Musical About an Immortal Family was Itself Mortal
On March 31, 2016, Tuck Everlasting, with a book by Claudia Shear and Tim Federle, music by Chris Miller, lyrics by Nathan Tysen, and based on the novel of the same name by Natalie Babbitt, began previews at the Broadhurst Theatre. After its official opening night on April 26, 2016, it earned mixed reviews. Charles Isherwood from the New York Times was quite effusive, calling it warm-spirited and piercingly touching, praising its lack of flash or spectacle. However, Jeremy Gerard from Deadline hated it, calling it so “treacly” that it will make you leave the theatre wanting to kick a puppy. Other reviewers were more on the fence, with David Cote from Time Out New York finding the technical 91-year age gap between the protagonist lovers to be a bit icky, and Frank Scheck from The Hollywood Reporter calling it a sweet concoction that is nevertheless in over its head. As for the Tony recognition, Tuck Everlasting did not fare so well. It has received on nomination, that for Best Costume Design for Gregg Barnes, which is hardly an award that will help propel struggling box office. Therefore, with little hope to boost its flailing grosses, the producers of Tuck Everlasting decided to shutter early, after just 39 regular performances and 28 previews.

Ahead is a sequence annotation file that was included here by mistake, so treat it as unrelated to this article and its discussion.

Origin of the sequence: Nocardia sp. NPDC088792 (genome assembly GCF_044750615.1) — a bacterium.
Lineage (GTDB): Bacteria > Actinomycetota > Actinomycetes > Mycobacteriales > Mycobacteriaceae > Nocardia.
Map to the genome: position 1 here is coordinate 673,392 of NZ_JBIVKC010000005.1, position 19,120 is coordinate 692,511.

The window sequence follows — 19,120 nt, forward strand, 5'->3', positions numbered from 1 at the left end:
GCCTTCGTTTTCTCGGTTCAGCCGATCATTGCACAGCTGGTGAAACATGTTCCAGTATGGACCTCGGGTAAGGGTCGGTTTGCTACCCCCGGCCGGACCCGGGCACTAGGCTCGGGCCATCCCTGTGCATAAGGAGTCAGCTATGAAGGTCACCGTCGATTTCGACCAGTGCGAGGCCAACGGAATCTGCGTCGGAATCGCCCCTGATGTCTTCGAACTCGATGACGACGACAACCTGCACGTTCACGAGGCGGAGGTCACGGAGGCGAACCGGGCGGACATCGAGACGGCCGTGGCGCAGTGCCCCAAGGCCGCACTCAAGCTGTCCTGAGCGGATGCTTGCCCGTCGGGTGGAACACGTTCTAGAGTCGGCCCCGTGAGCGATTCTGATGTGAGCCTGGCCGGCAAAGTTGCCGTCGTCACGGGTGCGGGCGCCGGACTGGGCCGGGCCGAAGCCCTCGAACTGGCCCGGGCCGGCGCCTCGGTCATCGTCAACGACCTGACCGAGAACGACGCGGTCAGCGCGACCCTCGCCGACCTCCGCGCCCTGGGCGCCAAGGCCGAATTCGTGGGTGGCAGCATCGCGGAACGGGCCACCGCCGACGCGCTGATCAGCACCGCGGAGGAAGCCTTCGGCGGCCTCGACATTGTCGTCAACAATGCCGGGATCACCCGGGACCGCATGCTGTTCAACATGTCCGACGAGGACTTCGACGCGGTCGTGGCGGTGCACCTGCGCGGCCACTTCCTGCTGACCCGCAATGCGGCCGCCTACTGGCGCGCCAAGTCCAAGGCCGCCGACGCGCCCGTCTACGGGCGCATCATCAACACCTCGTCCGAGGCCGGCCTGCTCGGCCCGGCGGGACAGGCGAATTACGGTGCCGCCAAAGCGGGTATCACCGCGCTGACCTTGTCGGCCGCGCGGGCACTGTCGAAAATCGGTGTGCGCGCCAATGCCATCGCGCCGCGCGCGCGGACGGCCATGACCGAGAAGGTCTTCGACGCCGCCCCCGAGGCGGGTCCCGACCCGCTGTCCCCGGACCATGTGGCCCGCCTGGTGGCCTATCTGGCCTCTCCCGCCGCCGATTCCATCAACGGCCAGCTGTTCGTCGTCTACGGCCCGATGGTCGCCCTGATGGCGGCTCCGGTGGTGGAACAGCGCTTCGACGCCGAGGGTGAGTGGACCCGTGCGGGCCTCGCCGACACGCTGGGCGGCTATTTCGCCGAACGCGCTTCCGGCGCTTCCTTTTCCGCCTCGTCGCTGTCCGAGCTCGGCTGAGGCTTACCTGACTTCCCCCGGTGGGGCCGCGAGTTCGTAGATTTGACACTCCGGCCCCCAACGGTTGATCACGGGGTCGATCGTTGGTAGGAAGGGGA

Despite closing so prematurely, Tuck Everlasting has released a bit of immortality into the world, in the form of a cast album. Starring Andrew Keenan-Bolger and Carolee Carmello, the musical boasts a score of lovely songs including “Live Like This,” “Good Girl Winnie Foster,” “Top of the World,” “Hugo’s First Case,” “The Most Beautiful Day,” “Join the Parade,” “Seventeen,” and “Everything’s Golden.” The physical CD will be available in stores on July 1, 2016. The label is DMI Soundtracks, and the distributor is the Warner-Elektra-Atlantic Corporation. It was originally announced that the album would be released a week later, but it came out on June 3, 2016, less than a week after the final performance of the musical. The idea may have been to ride the wave of word of mouth and press that came after the show’s closing, whether or not the tone was positive, in order to spread the message that the music, at least, could be available to purchase.
An Average 33.72% of Its Gross Potential
While many shows have difficulty finding their footing, Tuck Everlasting was cursed with a particular blend of misfortunes: poor reviews, lackluster awards recognition, and middling box office. Even in its final week of performances, the week ending May 29, 2016, the show brought in $410,516, which represents 36.78% of its gross potential. This was an increase of only $85,155 from the week before, whereas the final week of performances often spurs a greater interest in attending a show. Nonetheless, that was the highest percentage reached of its gross potential from any week of the run, except the first partial week of 4 performances, which brought in $263,150, or 50.71% of its gross potential. In any case, the average across the run was just 33.72% of its gross potential, which is nowhere near the grosses that would have been required to recoup a show’s capitalization. Whereas the cast album may bring in a small amount of additional revenue, the U.S. tour, if there is one, is really the only potential way the investors may begin to think about making back some of their money.
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